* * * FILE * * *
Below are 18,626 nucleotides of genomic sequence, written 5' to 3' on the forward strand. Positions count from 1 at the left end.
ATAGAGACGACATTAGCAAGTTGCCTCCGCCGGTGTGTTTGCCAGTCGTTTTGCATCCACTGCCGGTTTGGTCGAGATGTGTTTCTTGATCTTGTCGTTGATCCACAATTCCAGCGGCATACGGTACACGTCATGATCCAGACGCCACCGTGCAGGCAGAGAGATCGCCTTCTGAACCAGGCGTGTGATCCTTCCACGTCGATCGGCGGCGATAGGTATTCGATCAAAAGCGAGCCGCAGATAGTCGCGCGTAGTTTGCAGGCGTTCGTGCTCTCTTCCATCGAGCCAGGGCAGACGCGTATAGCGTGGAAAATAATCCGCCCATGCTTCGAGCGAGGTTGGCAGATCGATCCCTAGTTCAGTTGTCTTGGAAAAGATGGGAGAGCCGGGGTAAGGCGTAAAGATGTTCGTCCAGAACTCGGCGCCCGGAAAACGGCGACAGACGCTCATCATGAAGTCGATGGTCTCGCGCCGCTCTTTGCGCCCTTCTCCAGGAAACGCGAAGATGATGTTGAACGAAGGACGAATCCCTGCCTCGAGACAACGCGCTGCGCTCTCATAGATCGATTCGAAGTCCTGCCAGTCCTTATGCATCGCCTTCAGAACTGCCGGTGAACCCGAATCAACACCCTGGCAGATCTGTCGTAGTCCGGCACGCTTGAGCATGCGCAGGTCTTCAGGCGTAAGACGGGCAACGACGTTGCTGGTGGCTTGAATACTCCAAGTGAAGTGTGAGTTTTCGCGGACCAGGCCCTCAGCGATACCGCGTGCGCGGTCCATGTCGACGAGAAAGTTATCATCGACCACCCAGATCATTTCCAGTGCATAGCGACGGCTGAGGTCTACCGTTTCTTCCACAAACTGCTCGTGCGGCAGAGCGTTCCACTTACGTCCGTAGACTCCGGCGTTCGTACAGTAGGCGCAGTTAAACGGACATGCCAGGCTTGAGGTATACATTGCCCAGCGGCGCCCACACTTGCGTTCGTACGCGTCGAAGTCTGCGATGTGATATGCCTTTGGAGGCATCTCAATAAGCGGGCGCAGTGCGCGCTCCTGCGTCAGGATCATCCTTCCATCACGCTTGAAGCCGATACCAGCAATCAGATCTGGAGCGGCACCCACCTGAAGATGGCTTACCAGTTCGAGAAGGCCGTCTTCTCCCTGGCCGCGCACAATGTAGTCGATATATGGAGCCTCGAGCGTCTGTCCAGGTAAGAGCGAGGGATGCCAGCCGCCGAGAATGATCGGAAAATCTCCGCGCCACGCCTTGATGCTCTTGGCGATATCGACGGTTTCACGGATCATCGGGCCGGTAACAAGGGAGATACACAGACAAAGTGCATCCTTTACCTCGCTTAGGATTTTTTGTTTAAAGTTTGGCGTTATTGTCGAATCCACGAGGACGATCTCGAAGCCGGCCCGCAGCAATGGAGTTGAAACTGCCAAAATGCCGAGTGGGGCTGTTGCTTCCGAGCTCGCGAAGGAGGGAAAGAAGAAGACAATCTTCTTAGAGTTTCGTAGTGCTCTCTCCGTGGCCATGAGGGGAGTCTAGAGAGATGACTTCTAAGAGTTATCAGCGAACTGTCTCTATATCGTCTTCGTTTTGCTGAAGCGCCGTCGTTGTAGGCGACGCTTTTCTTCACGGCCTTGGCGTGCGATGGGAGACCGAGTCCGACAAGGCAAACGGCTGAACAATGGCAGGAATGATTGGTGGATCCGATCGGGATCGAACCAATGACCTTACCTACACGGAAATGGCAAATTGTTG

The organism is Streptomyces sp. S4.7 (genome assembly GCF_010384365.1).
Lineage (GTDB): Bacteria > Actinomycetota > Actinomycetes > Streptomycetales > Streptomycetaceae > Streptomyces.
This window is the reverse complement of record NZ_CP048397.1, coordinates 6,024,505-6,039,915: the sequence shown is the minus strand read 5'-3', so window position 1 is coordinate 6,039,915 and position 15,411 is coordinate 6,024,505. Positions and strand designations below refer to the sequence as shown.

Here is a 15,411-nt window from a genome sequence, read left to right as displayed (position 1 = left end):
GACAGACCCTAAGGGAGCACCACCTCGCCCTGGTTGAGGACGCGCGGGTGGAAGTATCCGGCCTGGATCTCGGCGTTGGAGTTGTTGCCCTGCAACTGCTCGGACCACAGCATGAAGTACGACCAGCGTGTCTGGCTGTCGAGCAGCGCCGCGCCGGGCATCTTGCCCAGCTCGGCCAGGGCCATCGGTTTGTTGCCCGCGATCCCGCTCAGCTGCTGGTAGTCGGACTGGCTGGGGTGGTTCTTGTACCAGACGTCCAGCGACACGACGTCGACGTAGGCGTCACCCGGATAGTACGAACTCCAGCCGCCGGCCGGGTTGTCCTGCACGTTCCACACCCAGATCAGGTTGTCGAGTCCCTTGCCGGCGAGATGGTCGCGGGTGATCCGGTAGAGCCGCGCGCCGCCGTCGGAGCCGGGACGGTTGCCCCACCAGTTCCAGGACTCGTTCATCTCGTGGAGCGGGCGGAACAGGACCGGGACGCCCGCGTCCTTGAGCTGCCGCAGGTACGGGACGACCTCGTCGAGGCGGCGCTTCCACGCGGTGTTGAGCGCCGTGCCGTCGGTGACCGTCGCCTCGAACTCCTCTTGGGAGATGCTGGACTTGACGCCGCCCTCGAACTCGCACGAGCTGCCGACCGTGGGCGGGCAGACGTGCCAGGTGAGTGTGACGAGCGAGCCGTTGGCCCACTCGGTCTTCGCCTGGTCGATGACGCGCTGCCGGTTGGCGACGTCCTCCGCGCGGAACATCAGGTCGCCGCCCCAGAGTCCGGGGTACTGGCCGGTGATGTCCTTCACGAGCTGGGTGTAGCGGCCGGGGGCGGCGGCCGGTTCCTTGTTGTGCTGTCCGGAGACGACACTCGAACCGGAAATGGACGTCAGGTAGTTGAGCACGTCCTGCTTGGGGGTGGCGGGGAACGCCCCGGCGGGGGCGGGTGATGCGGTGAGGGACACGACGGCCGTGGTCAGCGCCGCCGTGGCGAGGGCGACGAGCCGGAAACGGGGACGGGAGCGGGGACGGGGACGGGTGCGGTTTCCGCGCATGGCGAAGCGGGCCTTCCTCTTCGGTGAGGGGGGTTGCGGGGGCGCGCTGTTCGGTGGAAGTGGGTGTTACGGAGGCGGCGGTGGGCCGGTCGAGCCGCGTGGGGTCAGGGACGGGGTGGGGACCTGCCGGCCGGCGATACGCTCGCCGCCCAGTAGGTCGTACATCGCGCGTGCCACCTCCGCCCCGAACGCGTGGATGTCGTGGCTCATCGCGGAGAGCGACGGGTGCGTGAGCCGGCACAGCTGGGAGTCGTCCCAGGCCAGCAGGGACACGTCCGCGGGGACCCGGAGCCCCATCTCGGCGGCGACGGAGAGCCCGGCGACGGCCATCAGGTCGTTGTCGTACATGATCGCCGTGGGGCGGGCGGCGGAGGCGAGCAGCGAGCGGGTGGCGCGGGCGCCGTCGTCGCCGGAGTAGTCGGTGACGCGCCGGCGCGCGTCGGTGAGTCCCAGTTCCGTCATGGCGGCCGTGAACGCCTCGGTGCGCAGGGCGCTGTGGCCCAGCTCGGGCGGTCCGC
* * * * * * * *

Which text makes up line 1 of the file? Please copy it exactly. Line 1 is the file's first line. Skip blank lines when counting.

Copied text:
Below are 18,626 nucleotides of genomic sequence, written 5' to 3' on the forward strand. Positions count from 1 at the left end.